Mediocrity: Do We Settle in DC?

Sushi… the one food item that I seriously crave on a regular basis. I love it so much that when I first heard that women shouldn’t eat raw fish during pregnancy I told my husband we were going to adopt. I can survive 9 months of no wine, coffee, hotdogs, or bacon but a life without sushi is unfathomable.

Being a sushi fiend is not like being crazy for french fries or fried chicken (my two other food vices). When you’re craving fries there are probably 5 decent spots to grab a bagful in walking distance from wherever you are in this country. Maybe a couple fewer if you’re on the hunt for fried chicken. Of course there are ranges in quality, but for a quick fix I’ll bet everyone can think of a handful of places that know how to cook a potato in oil.

Sushi is another story. My sushi preferences run towards the rice topped with raw fish. I’m not ordering California rolls, tempura whatever, imitation crab, or smoked salmon with cream cheese. I’ll never order take out sushi. I shy away from all the raw fish options at the Whole Foods and Dean and Deluca sushi bars. So where’s a girl to go for a few great slices of fresh fish atop correctly seasoned rice?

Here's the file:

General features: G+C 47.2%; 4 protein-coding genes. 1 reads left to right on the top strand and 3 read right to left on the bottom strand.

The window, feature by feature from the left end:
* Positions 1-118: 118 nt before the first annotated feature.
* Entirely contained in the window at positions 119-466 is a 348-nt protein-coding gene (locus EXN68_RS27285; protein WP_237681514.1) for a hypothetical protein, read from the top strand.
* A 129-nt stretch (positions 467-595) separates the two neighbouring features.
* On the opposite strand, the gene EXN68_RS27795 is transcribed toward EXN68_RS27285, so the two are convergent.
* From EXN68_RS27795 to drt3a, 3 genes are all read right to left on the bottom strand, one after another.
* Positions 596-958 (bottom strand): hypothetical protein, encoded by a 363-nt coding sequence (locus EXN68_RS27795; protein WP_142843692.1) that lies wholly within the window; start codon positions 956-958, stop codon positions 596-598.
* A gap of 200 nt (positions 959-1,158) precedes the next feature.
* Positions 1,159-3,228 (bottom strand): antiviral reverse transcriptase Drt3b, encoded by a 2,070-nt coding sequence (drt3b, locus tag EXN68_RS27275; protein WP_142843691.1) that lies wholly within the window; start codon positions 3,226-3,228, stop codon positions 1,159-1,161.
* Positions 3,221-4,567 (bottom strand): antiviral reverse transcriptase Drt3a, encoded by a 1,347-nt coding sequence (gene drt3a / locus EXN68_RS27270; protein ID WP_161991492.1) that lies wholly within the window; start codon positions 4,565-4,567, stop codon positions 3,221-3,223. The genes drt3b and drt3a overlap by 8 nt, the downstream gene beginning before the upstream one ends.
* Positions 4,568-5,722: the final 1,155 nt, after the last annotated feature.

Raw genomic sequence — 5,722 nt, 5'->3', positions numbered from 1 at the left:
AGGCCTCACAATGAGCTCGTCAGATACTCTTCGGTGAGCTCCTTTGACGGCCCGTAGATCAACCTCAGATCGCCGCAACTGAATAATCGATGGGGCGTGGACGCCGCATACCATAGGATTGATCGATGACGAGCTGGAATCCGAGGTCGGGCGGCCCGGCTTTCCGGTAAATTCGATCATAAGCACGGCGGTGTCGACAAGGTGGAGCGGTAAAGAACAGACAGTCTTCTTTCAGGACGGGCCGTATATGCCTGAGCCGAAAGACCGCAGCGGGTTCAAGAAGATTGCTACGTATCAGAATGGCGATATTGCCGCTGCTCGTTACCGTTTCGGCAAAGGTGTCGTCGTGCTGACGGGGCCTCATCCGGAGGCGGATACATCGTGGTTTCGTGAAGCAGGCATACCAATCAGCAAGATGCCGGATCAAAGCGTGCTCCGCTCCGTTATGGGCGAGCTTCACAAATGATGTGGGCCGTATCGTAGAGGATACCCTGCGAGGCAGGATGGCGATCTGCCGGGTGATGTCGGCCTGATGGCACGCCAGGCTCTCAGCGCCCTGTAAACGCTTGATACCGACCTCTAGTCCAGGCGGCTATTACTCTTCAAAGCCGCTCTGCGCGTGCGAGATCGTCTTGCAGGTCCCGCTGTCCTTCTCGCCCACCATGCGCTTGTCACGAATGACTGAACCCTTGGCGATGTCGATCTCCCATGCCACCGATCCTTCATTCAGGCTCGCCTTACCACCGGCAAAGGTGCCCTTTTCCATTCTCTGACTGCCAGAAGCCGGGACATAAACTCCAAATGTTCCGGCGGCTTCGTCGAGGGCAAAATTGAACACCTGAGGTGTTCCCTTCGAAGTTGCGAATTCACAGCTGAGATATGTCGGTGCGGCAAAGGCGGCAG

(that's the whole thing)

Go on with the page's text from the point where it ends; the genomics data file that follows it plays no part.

I live in DC, so it’ll take me a little time to think of a place… still thinking…. still thinking…

Before the renovations, Sushi Taro was my weekly indulgence. My non-fish eating husband would fill up on kara age (Japanese style fried chicken), inari, natto rolls (yes, he’ll eat those stringy, stinky fermented soybeans, but shudders at the thought of putting raw fish in his mouth, go figure), unctuous braised pork belly, and a juicy well-marbled rib eye steak served with a teriyaki sauce where for once the chef knew to add sugar sparingly. I would satisfy my cravings with whatever the sushi chefs recommended.

Personally, I appreciate the new Sushi Taro with its focus on serving the best quality fish, but my dining partner is not quite as enthusiastic, so we’re forced to look elsewhere.

Kaz Sushi Bistro was our spot for a couple months. The high quality of the fish and several incredibly delicious and interesting signature sushi options satisfied my cravings. But the menu rarely changes, if ever. Also, the ambiance doesn’t cry out party or romance. Rather, the dining room is most often filled by people in business suits discussing the latest economic, healthcare, foreign—fill in the blank—policy.

I feel the same way about Sushi Ko. There’s absolutely nothing wrong with it. It just fails to be memorable.

So you can imagine my excitement when I heard about the opening of Kushi. Finally DC was getting an Izakaya-style joint. A place where meat, fish and vegetables are cooked over hot smoky grills and sushi chefs prepare fish flown in from the Tsukigi fish market in Tokyo.

In theory it’s heaven. In reality? Sometimes, maybe, yes, no… I’ve been there 7 times and I still can’t decide.

The ambiance is fantastic. There’s lots of great cooking action viewing at either the robata or sushi bar seating areas. It’s loud enough that you wouldn’t shy away from bringing a group of friends there for plate-sharing and sake bombs, but not so overwhelming that a couple couldn’t enjoy a fun private conversation.